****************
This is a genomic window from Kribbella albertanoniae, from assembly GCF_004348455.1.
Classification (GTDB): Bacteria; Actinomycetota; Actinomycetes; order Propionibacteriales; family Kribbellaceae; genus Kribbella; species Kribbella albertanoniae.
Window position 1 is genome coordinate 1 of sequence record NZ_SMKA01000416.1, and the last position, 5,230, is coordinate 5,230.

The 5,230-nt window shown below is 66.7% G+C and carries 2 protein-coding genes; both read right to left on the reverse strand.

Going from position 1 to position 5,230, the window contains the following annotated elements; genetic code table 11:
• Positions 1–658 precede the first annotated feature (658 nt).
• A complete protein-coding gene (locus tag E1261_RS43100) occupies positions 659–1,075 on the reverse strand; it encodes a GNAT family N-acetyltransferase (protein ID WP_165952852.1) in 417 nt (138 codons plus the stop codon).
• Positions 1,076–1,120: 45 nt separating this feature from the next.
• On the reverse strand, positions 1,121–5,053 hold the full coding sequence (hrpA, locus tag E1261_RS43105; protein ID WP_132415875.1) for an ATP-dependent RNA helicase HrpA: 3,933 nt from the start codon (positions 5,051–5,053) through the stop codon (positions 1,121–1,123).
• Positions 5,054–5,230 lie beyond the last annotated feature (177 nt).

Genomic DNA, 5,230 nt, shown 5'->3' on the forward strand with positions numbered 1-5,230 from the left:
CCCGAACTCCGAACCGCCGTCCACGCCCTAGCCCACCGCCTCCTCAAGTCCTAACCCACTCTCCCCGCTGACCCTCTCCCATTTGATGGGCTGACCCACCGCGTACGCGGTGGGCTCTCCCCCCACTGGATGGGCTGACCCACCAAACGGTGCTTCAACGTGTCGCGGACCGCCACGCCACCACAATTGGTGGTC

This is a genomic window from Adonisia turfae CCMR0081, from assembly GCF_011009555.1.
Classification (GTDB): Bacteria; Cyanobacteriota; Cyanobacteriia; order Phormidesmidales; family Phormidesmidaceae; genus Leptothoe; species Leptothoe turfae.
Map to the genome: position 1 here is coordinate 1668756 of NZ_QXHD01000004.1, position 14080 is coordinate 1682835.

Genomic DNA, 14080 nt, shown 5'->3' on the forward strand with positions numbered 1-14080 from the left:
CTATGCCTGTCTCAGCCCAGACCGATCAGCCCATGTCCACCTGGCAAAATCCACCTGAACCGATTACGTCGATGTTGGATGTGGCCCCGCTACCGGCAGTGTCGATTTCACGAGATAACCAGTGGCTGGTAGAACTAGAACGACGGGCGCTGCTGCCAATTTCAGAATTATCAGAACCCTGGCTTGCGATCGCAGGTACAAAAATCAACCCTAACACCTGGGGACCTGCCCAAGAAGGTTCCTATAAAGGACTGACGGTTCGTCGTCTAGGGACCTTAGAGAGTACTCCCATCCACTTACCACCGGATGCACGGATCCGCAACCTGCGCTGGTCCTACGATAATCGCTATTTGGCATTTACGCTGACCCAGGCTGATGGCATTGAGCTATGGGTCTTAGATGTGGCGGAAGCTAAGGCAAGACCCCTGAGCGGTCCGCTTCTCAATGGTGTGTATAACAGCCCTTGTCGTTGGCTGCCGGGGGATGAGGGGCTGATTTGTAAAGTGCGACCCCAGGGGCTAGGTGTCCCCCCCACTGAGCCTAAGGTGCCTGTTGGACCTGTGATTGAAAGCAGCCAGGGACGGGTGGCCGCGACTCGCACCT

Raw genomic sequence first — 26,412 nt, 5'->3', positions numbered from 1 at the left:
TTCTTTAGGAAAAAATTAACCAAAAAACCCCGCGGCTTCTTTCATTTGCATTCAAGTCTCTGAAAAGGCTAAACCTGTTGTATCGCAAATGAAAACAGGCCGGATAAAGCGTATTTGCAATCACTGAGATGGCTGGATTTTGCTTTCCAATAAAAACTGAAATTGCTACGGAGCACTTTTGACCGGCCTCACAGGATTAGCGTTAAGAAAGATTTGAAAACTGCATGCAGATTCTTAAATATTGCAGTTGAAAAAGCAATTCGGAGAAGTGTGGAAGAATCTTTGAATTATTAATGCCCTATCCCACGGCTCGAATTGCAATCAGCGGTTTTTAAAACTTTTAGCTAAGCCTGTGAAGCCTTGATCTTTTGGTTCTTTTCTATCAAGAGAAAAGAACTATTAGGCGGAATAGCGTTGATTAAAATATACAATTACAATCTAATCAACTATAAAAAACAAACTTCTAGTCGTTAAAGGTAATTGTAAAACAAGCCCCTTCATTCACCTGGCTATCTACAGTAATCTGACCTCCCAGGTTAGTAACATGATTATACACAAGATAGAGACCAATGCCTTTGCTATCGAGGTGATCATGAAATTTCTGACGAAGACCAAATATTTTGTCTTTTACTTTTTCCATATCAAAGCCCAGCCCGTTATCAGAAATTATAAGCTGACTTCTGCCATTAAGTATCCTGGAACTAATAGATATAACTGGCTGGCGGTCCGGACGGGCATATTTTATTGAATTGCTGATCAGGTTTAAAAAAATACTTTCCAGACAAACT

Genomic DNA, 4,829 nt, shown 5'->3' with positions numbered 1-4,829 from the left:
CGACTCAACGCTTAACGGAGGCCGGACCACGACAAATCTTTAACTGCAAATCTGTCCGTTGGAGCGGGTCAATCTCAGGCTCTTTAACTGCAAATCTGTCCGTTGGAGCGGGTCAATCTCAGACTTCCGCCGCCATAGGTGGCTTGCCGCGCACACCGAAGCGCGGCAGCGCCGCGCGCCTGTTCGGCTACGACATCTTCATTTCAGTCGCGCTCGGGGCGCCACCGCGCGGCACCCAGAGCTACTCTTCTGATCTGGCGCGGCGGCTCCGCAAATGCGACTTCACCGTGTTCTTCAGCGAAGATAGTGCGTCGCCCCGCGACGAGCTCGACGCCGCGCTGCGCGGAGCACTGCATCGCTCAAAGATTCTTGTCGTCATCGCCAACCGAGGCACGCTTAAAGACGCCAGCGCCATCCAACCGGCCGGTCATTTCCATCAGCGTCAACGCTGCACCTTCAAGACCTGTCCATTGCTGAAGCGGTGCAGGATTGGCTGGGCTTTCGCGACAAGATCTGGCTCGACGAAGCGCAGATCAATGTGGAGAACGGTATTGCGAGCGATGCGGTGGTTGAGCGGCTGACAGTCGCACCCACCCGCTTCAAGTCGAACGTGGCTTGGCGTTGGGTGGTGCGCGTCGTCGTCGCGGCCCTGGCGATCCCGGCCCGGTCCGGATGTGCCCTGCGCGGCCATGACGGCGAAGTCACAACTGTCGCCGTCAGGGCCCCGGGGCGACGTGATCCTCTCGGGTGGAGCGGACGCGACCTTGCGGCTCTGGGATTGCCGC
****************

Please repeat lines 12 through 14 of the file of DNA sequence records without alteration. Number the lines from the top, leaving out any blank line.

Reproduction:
CCCGAACTCCGAACCGCCGTCCACGCCCTAGCCCACCGCCTCCTCAAGTCCTAACCCACTCTCCCCGCTGACCCTCTCCCATTTGATGGGCTGACCCACCGCGTACGCGGTGGGCTCTCCCCCCACTGGATGGGCTGACCCACCAAACGGTGCTTCAACGTGTCGCGGACCGCCACGCCACCACAATTGGTGGTC

This is a genomic window from Adonisia turfae CCMR0081, from assembly GCF_011009555.1.
Classification (GTDB): Bacteria; Cyanobacteriota; Cyanobacteriia; order Phormidesmidales; family Phormidesmidaceae; genus Leptothoe; species Leptothoe turfae.